It became one of the few things about the pandemic and associated lockdown that made us laugh – unplanned interruptions of video conferences by spouses, kids and dogs.
They launched a thousand memes and ‘awww…’ moments, and they also taught us to clear the background before we started a video call or remote presentation. We made sure that our background did not contain dirty laundry (literal and metaphorical), embarrassing family photos or a shelf full of books that we’d rather people didn’t know we read.
Although we are now slowly returning to our offices, the fondness for remote conferencing, video meetings and presentations has, understandably, not faded. We have discovered that we can put on webinars from our homes and offices without much difficulty, increasing reach and market penetration, and these things are here to stay.
While the kids and the dog aren’t likely to put in an impromptu visit in a webinar beamed from your office, caution about your background still needs to be exercised. Is there a whiteboard behind you, and if so, what is on it? Client names, numbers, information, trial plan? A pile of files behind you could breach client confidentiality if the names are readable, let alone the nature of the file.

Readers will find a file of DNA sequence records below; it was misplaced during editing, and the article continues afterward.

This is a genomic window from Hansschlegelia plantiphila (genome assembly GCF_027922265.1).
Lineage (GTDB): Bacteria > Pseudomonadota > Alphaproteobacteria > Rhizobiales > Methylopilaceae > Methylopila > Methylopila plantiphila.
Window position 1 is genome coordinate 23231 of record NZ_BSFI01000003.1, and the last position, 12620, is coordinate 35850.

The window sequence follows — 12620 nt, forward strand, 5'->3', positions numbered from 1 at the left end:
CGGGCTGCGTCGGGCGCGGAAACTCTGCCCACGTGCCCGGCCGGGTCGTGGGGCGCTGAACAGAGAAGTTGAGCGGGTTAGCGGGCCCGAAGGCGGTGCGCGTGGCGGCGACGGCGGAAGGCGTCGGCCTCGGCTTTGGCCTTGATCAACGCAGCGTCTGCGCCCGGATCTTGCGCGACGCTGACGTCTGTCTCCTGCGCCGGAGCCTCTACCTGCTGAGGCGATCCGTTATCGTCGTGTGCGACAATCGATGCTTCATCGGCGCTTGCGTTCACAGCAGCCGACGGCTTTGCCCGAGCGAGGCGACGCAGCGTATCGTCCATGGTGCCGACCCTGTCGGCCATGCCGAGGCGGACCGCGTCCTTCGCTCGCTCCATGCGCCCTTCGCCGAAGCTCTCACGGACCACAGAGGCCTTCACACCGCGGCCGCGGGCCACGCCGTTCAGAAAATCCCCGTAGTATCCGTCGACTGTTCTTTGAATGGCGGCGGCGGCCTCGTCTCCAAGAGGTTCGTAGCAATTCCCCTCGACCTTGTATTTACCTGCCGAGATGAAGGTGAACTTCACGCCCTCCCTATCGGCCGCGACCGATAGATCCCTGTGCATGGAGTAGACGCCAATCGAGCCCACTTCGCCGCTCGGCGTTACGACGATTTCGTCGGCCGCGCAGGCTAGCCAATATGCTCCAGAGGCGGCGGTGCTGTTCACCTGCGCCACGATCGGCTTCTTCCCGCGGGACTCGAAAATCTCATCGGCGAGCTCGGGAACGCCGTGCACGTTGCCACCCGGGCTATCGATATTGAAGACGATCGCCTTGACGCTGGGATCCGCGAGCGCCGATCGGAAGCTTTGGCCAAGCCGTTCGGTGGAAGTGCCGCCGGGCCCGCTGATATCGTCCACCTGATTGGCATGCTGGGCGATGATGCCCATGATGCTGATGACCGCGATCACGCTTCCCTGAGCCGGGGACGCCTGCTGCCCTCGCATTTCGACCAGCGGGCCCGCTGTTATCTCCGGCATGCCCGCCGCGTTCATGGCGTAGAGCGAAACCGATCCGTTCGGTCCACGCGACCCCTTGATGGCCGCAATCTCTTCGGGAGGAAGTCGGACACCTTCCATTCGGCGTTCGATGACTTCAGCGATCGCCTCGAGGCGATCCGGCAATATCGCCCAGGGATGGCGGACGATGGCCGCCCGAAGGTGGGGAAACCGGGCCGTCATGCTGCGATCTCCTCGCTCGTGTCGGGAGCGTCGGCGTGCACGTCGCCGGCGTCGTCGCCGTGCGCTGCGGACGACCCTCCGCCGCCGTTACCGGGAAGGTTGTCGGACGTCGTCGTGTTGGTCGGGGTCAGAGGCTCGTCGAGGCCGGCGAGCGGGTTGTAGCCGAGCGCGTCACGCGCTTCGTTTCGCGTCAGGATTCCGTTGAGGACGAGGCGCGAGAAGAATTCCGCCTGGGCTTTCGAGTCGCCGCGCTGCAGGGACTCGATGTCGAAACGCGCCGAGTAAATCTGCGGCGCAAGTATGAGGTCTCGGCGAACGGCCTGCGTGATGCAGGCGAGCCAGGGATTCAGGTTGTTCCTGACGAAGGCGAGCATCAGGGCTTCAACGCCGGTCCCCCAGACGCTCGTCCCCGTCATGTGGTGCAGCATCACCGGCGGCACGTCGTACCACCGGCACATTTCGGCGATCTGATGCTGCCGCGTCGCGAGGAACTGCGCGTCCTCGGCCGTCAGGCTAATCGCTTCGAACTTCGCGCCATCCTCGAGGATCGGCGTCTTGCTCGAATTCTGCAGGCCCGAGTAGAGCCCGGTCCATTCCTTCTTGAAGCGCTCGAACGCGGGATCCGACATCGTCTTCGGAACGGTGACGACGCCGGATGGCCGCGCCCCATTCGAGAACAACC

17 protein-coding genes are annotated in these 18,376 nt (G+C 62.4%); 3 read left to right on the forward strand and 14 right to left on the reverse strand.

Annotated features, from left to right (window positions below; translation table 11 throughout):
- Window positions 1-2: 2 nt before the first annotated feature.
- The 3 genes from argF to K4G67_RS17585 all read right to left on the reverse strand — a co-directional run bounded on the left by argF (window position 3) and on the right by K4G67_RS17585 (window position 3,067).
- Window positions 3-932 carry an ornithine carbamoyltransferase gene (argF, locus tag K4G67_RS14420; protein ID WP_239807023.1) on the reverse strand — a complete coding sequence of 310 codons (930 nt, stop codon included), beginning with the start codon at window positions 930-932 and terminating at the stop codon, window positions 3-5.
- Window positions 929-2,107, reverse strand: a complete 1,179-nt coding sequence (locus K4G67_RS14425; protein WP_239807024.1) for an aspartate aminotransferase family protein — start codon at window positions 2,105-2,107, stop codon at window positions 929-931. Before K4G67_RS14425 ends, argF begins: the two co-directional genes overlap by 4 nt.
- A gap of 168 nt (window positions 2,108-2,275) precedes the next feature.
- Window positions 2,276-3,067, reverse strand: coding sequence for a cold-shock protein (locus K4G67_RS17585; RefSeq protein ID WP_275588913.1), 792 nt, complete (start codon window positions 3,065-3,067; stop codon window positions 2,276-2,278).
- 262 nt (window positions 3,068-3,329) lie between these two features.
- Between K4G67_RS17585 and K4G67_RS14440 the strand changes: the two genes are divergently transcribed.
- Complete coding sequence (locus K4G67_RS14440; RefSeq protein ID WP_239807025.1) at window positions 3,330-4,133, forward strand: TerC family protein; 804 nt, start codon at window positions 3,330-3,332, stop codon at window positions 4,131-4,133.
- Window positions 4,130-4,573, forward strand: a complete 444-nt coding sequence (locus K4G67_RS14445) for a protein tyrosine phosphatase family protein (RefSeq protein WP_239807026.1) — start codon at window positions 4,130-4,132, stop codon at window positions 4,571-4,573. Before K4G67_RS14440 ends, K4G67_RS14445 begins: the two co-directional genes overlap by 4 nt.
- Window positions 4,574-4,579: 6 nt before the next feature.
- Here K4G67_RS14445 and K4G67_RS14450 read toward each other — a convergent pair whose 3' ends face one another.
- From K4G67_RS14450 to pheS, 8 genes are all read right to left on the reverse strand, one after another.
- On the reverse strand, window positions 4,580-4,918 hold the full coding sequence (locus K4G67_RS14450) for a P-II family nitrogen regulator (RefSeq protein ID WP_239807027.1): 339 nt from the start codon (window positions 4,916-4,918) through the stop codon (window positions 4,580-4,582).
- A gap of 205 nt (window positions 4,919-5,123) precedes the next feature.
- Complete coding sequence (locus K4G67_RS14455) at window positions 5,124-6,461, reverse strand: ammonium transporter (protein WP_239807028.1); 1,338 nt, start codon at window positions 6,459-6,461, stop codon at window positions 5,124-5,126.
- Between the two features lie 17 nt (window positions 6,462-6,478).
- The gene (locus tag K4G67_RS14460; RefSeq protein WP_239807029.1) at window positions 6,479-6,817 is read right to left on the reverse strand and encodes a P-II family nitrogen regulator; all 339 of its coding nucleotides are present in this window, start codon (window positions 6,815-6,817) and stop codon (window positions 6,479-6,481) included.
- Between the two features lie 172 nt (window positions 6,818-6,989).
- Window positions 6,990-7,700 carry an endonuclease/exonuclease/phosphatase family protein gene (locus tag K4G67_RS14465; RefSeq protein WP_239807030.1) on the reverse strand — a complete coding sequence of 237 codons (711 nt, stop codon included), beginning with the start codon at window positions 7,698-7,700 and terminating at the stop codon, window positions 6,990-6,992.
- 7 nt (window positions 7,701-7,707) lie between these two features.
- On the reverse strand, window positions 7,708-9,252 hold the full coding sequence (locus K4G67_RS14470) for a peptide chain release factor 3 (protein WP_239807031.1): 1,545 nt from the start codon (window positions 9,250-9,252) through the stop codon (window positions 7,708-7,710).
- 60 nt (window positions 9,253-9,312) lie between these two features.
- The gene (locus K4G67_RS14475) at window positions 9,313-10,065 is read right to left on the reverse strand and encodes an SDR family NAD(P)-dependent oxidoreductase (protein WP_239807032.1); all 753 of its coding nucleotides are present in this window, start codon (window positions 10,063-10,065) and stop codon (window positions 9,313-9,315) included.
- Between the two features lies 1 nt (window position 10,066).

We have become used to Teams, Skype, Zoom et al, whether meeting with a client or opponent, or being interviewed by local radio about a controversial planning decision. In the old days that might have been via a phone call, or a meeting in the boardroom; now it is happening as you sit in your office – pre-COVID-19, did you ever meet with an opposing lawyer in your own office?
Some apps allow you to superimpose a background to your video, and that is probably a good option; either way, before you turn on the camera, make sure there is nothing behind you that you do not want the world to see.
Video conferencing is wonderful technology, and it gives you a window to the world – and the world a window to your office. Make sure the world only sees what you want it to see.